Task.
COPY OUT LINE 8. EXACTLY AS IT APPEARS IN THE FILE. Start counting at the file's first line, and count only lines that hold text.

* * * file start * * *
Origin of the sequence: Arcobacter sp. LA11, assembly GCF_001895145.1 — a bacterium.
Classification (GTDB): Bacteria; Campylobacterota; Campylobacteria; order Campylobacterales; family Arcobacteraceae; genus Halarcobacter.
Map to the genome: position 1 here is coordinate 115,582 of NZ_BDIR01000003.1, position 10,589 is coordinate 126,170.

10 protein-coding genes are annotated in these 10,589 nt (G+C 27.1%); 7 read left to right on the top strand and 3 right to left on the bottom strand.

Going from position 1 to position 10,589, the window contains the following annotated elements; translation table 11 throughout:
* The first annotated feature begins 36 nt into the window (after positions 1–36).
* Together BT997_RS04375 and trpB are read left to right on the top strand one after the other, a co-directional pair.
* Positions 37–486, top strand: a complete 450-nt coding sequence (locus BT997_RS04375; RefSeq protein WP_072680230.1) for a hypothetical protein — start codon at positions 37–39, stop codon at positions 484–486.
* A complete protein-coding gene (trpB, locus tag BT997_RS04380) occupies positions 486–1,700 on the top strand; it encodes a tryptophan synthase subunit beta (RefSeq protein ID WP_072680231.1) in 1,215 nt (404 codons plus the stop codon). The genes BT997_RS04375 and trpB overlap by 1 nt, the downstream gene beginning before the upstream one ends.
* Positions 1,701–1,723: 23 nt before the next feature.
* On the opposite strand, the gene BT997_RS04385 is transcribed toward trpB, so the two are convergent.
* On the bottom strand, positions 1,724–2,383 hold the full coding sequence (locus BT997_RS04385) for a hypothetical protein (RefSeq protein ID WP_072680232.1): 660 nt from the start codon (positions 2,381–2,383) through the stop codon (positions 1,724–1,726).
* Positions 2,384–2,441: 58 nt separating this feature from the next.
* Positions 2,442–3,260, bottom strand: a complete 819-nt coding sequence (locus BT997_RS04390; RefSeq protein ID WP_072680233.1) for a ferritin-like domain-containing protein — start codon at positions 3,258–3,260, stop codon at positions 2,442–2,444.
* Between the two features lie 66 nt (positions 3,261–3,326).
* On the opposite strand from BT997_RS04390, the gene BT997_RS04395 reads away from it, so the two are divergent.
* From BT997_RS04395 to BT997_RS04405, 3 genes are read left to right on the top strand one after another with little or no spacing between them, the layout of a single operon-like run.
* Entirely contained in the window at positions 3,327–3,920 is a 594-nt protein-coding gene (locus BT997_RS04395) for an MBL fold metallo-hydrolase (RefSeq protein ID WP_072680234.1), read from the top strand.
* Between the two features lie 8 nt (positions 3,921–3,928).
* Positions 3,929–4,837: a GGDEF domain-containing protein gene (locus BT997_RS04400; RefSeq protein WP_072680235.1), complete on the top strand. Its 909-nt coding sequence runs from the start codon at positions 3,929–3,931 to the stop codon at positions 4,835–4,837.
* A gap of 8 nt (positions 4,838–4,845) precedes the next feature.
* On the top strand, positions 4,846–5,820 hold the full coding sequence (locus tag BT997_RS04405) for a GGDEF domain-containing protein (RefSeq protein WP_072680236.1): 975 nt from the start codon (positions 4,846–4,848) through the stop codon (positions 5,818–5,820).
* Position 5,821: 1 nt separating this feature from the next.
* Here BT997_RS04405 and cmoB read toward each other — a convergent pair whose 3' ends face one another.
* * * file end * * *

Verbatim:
* Positions 37–486, top strand: a complete 450-nt coding sequence (locus BT997_RS04375; RefSeq protein WP_072680230.1) for a hypothetical protein — start codon at positions 37–39, stop codon at positions 484–486.